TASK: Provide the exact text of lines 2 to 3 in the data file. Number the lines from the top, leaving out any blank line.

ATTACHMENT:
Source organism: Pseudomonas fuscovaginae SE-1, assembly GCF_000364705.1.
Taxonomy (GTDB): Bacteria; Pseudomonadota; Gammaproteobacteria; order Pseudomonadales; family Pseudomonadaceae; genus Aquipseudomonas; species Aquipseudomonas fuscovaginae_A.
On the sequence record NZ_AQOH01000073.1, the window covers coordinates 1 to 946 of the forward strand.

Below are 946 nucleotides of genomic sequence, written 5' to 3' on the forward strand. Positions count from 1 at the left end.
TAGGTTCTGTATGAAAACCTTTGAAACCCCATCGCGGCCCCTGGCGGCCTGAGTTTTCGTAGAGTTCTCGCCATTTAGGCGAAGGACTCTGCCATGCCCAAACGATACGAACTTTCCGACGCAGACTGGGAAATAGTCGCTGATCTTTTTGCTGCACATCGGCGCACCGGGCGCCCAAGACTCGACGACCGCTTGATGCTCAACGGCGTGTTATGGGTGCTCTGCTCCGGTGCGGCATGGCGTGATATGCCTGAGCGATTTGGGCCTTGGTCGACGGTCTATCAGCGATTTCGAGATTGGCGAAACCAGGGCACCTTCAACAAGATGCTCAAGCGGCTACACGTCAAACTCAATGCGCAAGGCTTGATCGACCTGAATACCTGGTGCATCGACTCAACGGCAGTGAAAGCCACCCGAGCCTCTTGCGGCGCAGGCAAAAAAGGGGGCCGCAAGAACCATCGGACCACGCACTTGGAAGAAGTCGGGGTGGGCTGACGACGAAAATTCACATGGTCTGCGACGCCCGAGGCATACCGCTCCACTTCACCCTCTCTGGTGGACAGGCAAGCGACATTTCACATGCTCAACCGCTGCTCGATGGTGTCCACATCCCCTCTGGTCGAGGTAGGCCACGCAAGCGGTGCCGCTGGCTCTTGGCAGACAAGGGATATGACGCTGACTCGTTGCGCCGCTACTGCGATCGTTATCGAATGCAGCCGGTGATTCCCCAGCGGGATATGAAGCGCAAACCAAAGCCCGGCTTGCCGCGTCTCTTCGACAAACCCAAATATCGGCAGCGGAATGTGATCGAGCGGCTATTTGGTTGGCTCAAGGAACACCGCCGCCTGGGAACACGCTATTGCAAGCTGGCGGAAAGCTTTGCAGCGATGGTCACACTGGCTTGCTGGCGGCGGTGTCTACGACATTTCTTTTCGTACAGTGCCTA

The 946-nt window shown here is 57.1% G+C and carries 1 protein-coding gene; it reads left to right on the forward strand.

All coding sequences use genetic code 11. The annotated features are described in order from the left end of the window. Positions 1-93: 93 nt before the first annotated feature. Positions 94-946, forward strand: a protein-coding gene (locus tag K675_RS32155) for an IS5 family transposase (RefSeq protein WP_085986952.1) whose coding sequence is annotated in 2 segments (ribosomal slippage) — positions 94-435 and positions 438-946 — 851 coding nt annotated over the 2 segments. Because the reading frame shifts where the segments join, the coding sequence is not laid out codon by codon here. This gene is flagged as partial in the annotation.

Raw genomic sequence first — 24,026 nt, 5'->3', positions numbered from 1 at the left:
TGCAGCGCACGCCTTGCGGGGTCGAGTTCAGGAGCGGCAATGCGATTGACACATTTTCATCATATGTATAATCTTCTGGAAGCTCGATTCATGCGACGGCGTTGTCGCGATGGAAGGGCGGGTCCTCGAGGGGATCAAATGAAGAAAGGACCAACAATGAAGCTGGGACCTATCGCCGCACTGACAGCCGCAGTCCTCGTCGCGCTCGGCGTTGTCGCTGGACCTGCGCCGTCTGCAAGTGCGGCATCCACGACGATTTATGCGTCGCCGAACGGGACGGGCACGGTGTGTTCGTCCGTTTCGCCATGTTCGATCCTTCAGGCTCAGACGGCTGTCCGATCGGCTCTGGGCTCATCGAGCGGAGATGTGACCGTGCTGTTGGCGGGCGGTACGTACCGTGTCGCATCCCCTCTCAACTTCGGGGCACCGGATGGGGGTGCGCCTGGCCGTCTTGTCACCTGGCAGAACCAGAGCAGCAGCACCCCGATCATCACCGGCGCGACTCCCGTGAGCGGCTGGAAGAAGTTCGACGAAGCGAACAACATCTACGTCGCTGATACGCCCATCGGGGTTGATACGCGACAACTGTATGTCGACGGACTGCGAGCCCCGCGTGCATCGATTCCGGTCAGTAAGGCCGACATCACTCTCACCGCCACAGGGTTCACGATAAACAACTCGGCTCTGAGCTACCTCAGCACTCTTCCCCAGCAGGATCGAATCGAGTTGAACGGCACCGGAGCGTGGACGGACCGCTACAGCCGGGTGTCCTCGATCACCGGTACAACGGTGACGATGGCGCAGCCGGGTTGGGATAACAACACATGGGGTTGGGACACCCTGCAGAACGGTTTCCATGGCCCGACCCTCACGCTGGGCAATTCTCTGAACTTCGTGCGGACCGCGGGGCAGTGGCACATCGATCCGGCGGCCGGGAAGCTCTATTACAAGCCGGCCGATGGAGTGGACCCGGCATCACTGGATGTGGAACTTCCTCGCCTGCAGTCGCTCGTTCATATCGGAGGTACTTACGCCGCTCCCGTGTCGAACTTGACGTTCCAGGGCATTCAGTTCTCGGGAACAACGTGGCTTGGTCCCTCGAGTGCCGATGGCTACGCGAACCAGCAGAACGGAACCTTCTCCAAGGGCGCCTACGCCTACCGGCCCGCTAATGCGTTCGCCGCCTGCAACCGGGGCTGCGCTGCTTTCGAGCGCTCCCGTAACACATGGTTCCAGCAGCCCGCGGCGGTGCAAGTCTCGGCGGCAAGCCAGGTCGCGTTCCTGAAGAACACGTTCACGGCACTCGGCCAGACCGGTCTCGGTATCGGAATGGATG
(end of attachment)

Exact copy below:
Taxonomy (GTDB): Bacteria; Pseudomonadota; Gammaproteobacteria; order Pseudomonadales; family Pseudomonadaceae; genus Aquipseudomonas; species Aquipseudomonas fuscovaginae_A.
On the sequence record NZ_AQOH01000073.1, the window covers coordinates 1 to 946 of the forward strand.